- #1

- 113

- 1

Thank you.

You are using an out of date browser. It may not display this or other websites correctly.

You should upgrade or use an alternative browser.

You should upgrade or use an alternative browser.

- I
- Thread starter Adeimantus
- Start date

- #1

- 113

- 1

Thank you.

- #2

Homework Helper

- 1,047

- 336

If you are doing a p-test, then it matters a lot.

Thank you.

- #3

- 113

- 1

That is a good point. So in that case, how would you decide when the approximation is good enough?

- #4

Homework Helper

- 1,047

- 336

It seems to me that it would be better to use the binomial distribution for the p-test in that case.That is a good point. So in that case, how would you decide when the approximation is good enough?

- #5

- 113

- 1

- #6

Homework Helper

- 1,047

- 336

If the decision about significance of the result is the same for the approximation and the actual distribution, then the approximation is good enough.

- #7

Science Advisor

Homework Helper

Gold Member

- 7,922

- 3,570

Good point. This implies that it is the accuracy of the cumulative distribution function at important and frequently used confidence values that really matters.If the decision about significance of the result is the same for the approximation and the actual distribution, then the approximation is good enough.

- #8

- 113

- 1

If the decision about significance of the result is the same for the approximation and the actual distribution, then the approximation is good enough.

Okay, but it will never be exactly the same, right? So even there, don't you need to consider how big the range is where the two distributions will lead to opposite conclusions. And then reason, I suppose, that if this range is small, then the approximation is good enough. In other words, you will be led to the same conclusion with the normal distribution as with the binomial most of the time. You just have to specify how often is often enough.

Also, this might be a dumb question, but is hypothesis testing the main application of this limit theorem? Is that what Laplace and DeMoivre were using it for, or were they more interested in the values of the density/mass function?

- #9

Homework Helper

- 1,047

- 336

Right. My point is, why would you want to use an approximation, when you can easily calculate or look up exact values for the binomial distribution? Exact values are unimpeachable.Okay, but it will never be exactly the same, right?

I think a normal distribution table would have been quite useful for computing approximate binomial probabilities by hand. Of course, DeMoivre would have realized that at extreme values where the approximation was not good, doing the computation using the actual binomial distribution would be fairly simple.Is that what Laplace and DeMoivre were using it for, or were they more interested in the values of the density/mass function?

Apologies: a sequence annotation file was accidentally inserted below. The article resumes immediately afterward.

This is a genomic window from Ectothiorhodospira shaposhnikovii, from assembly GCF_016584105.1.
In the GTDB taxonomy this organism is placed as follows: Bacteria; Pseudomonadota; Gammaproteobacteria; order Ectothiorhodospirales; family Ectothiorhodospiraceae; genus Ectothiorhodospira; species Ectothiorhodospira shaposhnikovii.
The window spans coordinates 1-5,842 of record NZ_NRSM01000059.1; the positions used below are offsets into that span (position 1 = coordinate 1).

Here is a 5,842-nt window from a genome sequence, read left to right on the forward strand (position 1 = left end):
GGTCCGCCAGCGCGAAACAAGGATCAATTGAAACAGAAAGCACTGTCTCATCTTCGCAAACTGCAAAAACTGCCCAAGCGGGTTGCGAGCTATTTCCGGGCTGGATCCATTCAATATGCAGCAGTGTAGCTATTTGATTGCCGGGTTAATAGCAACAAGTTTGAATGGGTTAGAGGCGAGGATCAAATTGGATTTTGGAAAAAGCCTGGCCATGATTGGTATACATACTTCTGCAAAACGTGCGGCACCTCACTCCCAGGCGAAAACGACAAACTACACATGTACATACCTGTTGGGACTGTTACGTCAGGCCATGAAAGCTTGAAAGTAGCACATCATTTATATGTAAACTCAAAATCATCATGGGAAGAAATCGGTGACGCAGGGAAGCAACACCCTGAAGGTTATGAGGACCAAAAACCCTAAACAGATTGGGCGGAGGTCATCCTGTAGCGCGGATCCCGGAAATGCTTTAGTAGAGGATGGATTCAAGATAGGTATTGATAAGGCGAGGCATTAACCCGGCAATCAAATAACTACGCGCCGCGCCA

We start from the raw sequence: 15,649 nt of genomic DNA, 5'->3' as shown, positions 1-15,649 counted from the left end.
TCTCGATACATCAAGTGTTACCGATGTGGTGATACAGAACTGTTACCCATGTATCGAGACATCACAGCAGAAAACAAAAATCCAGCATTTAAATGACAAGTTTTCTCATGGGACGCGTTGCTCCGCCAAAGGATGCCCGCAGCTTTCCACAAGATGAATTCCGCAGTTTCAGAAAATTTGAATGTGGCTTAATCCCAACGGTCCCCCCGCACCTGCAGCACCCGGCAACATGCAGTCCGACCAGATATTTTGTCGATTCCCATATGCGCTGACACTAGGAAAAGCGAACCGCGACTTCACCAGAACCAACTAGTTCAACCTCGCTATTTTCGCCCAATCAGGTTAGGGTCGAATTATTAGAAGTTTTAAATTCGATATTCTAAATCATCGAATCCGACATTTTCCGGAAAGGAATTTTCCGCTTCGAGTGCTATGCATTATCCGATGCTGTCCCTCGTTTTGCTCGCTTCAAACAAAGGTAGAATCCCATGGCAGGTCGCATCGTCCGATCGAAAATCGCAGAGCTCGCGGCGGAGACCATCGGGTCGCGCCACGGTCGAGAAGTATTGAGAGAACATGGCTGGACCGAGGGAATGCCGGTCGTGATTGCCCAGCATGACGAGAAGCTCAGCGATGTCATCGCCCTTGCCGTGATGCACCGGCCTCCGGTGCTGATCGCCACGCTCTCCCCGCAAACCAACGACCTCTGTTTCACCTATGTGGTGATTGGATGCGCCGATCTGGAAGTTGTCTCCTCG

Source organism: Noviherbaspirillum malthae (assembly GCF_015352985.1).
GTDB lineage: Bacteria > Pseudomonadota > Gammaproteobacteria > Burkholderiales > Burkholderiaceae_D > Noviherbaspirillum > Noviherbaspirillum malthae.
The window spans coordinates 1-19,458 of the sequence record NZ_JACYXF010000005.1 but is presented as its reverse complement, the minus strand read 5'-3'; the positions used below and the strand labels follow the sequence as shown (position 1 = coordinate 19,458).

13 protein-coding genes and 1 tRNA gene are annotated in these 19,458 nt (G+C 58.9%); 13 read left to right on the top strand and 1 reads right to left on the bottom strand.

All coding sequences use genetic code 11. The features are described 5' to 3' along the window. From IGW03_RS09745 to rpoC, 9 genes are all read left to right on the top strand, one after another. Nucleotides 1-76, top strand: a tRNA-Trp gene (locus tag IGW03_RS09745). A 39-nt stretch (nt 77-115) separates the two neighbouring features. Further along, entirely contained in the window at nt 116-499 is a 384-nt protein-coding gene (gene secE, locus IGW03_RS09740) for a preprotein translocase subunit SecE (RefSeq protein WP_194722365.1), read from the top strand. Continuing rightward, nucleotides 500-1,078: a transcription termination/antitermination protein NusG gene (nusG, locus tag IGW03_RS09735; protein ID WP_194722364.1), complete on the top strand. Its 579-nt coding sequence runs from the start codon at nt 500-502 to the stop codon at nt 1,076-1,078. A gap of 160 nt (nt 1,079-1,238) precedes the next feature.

You could also use the normal approximation to calculate the expected value of a function of a binomial random variable as long as the function was not heavily weighted at the extremes, but the actual binomial distribution would not be any more difficult to use for that.

- #10

- 113

- 1

- #11

Science Advisor

Gold Member

- 1,260

- 597

As is often the case, it depends. It's worth remarking that the sum of two independent binomial distributions isn't necessarily binomial, but the sum of 2 independent Gaussians is Gaussian. If you are interesting in general for bounding the error of a Gaussian approximation, look into Stein's method. Other reasons: in math, people tend to like the exponential function a lot more than binomial coefficients, and the fact that the Gaussian is entirely characterized by its first two moments (and for a continuous distribution on ##(-\infty, \infty)## with a given finite variance, it has maximum entropy) and so on.

The Gaussian is one of the most important distributions in probability. In general the various central limit theorem proofs are not easy... it just so happens that the theorem for binomial -> normal, is an easy one, so it has pedagogic value.

- #12

- 113

- 1

As is often the case, it depends. It's worth remarking that the sum of two independent binomial distributions isn't necessarily binomial, but the sum of 2 independent Gaussians is Gaussian. If you are interesting in general for bounding the error of a Gaussian approximation, look into Stein's method. Other reasons: in math, people tend to like the exponential function a lot more than binomial coefficients, and the fact that the Gaussian is entirely characterized by its first two moments (and for a continuous distribution on ##(-\infty, \infty)## with a given finite variance, it has maximum entropy) and so on.

The Gaussian is one of the most important distributions in probability. In general the various central limit theorem proofs are not easy... it just so happens that the theorem for binomial -> normal, is an easy one, so it has pedagogic value.

Excellent points. Also, thank you for suggesting Stein's method. I looked it up on Wikipedia, and that may be exactly what I'm looking for!

Share:

- Replies
- 10

- Views
- 753

- Replies
- 2

- Views
- 573

- Replies
- 12

- Views
- 742

- Replies
- 2

- Views
- 547

- Replies
- 4

- Views
- 613

- Replies
- 1

- Views
- 2K

- Replies
- 25

- Views
- 1K

- Replies
- 4

- Views
- 865

- Replies
- 7

- Views
- 831

- Replies
- 17

- Views
- 1K